Greek Thinking, Fast and Slow. Euripides and Thucydides on Deliberation and Decision-Making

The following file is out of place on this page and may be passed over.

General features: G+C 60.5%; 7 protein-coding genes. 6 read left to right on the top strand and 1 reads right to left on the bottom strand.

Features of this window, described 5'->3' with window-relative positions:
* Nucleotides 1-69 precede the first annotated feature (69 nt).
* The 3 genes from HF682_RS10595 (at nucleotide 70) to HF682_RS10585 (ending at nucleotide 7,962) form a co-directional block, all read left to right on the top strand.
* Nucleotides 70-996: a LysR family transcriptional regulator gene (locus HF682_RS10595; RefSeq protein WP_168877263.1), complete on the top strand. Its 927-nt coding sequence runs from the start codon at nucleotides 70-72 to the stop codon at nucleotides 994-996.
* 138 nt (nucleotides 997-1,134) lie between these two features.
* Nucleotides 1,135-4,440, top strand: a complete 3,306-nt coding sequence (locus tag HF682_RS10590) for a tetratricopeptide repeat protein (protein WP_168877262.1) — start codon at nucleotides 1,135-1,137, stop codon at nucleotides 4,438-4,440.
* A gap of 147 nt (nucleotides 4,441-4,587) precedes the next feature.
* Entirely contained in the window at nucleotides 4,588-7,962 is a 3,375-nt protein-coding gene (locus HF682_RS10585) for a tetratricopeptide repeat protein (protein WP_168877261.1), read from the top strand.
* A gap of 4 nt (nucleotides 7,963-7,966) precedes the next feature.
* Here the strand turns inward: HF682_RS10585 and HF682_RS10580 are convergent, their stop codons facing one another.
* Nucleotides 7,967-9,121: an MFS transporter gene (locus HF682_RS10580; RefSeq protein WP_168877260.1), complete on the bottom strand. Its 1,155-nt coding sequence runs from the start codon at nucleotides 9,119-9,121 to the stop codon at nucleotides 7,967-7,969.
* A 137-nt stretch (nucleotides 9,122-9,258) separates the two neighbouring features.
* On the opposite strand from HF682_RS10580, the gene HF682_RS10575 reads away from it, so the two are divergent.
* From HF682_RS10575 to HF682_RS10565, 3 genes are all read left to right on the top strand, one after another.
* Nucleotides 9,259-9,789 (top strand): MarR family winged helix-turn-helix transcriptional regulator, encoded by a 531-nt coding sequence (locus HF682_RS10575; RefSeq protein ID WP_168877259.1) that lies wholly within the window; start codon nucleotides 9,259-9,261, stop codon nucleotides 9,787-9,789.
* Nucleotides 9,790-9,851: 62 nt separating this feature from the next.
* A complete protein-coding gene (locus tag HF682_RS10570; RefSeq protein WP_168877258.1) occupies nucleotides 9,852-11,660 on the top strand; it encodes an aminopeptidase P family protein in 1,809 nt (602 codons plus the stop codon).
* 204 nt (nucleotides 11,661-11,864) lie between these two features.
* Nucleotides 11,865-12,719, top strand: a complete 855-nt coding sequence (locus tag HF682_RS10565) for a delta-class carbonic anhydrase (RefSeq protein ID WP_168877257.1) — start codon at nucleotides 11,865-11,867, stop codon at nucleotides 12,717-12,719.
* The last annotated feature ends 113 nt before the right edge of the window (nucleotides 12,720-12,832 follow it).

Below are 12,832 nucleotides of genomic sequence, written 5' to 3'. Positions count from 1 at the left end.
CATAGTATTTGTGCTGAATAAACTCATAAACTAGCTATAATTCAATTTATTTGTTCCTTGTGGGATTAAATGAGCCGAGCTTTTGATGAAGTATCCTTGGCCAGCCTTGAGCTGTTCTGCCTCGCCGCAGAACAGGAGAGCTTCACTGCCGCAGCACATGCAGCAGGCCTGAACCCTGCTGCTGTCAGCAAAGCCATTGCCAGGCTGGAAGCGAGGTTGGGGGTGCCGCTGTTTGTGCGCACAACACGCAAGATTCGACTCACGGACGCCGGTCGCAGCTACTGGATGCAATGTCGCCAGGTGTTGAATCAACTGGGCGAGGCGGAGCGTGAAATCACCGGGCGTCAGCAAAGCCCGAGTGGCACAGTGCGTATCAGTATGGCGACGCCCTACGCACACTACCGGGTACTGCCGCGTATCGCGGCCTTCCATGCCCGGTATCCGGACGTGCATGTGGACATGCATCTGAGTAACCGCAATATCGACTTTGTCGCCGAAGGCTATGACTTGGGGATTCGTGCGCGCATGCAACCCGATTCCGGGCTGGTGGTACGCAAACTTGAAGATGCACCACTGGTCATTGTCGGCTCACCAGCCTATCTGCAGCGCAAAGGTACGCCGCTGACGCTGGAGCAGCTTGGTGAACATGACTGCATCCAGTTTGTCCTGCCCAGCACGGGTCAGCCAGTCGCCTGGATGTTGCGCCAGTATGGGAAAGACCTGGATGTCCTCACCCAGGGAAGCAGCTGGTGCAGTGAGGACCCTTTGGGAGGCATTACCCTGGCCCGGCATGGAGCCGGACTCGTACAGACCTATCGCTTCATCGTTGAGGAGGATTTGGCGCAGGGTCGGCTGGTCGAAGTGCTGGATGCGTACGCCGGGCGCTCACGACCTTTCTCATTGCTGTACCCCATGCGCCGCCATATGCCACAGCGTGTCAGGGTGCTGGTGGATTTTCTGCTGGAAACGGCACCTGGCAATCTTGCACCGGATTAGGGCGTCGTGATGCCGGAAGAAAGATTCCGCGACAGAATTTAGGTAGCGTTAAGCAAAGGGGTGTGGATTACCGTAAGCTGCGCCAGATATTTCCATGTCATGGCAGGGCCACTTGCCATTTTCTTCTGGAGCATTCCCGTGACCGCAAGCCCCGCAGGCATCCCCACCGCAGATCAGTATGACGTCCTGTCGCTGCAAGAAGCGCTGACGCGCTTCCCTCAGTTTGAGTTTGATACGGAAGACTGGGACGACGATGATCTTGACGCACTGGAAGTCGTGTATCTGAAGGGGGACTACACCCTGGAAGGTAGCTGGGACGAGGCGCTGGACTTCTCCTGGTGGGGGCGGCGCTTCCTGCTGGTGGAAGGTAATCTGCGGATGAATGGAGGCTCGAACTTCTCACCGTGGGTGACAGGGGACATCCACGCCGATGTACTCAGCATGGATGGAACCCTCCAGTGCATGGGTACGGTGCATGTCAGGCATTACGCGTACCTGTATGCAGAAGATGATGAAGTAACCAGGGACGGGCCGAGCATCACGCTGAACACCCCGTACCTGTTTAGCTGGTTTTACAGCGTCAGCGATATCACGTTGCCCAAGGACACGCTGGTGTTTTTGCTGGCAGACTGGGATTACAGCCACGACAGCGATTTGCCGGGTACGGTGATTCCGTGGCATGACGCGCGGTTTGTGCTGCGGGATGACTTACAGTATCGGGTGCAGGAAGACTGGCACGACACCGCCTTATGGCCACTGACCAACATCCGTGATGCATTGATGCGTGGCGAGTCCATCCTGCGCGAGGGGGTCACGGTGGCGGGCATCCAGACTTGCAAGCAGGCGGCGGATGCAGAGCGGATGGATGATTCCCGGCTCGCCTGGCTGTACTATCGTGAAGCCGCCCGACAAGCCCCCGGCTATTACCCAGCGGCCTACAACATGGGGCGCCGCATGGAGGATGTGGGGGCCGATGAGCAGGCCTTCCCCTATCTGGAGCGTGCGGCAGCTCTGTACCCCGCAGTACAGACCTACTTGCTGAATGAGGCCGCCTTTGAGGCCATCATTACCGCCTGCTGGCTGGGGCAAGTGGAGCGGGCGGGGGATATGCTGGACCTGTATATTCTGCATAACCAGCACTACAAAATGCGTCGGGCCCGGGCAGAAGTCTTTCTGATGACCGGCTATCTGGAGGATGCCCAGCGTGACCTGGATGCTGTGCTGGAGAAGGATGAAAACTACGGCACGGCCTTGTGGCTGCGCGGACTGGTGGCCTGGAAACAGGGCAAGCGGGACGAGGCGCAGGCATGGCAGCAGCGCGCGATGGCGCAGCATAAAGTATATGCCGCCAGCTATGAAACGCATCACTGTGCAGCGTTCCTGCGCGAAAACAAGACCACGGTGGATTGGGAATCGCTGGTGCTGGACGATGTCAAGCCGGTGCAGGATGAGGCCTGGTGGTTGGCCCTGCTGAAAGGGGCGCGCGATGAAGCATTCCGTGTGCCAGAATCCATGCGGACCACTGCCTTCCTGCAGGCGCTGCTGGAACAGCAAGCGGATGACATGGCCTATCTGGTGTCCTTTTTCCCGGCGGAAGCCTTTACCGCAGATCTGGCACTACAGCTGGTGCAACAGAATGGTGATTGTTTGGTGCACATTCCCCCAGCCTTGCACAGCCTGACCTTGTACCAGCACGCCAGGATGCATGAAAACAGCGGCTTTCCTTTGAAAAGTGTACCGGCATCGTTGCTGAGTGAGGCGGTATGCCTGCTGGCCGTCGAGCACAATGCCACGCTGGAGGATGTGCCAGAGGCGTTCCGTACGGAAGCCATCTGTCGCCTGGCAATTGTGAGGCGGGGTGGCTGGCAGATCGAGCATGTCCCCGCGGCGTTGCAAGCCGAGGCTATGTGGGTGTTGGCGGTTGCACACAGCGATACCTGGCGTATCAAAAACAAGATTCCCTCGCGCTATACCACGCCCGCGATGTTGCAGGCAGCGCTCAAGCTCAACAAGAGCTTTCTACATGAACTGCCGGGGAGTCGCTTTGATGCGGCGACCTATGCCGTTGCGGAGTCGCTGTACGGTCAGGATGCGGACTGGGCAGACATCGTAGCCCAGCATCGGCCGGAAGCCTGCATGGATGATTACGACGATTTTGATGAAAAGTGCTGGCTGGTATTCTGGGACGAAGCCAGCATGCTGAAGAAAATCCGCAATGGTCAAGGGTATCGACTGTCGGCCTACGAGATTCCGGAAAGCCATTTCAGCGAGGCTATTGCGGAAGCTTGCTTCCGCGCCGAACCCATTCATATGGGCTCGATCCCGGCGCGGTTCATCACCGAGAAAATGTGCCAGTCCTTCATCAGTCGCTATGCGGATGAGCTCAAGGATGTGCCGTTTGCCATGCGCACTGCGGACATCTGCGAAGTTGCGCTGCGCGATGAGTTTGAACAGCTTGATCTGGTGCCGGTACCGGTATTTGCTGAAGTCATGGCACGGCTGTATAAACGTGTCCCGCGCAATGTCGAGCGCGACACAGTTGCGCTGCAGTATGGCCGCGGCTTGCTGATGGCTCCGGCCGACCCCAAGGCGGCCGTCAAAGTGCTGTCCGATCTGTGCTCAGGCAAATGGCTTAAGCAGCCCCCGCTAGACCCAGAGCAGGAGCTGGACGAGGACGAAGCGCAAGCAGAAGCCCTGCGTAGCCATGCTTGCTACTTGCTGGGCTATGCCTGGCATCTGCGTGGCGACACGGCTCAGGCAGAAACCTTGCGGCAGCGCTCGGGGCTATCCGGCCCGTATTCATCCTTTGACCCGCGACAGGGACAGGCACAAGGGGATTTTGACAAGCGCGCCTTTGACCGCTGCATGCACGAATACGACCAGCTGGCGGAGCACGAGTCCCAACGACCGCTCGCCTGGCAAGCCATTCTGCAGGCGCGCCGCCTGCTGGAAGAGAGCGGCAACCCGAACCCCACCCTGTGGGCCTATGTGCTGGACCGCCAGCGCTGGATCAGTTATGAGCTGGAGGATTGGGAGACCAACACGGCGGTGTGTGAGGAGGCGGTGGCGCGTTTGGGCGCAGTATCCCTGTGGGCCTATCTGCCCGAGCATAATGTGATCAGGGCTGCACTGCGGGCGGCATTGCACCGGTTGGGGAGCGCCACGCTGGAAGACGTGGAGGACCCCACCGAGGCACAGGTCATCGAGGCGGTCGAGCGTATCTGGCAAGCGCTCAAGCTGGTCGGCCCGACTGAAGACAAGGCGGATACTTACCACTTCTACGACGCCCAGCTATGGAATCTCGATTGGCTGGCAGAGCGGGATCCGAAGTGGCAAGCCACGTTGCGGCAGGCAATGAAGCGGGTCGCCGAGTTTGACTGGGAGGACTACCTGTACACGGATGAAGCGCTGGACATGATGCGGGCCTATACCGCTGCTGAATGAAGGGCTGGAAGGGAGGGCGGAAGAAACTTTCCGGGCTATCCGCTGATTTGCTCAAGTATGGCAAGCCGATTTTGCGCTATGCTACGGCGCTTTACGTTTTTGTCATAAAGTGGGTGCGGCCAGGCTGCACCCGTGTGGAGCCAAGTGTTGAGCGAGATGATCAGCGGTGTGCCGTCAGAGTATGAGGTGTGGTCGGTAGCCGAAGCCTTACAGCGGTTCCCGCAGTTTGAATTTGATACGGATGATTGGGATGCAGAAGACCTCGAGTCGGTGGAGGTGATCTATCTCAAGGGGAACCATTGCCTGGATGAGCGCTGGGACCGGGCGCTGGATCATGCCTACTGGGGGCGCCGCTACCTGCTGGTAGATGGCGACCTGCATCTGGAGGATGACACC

Euripides’ ‘Suppliant Women’ and Thucydides’ account of Pericles’ leadership within the Athenian democracy of 431/430 BCE are good examples of classical Greek texts which ask citizen-audiences to reflect very deeply on the processes by which they come to make political or legislative decisions in a council or assembly. They also stimulate reflection among elite citizens and leaders on their own involvement in such processes. Both texts achieve these forms of reflection by anticipating recent empirical work in sociology, political psychology, ‘behavioural economics’ and cognitive science. These anticipations may reflect an elite ‘paternalistic’ approach to political rhetoric and leadership to an extent. But in the case of the mass art form of Greek tragedy, its dramatization of ‘pathologies’ and ‘errors’ of both mass deliberation and leaders’ responses to them may have contributed to Athens’ relative success as a participatory ‘deliberative democracy’ in which the masses were sovereign.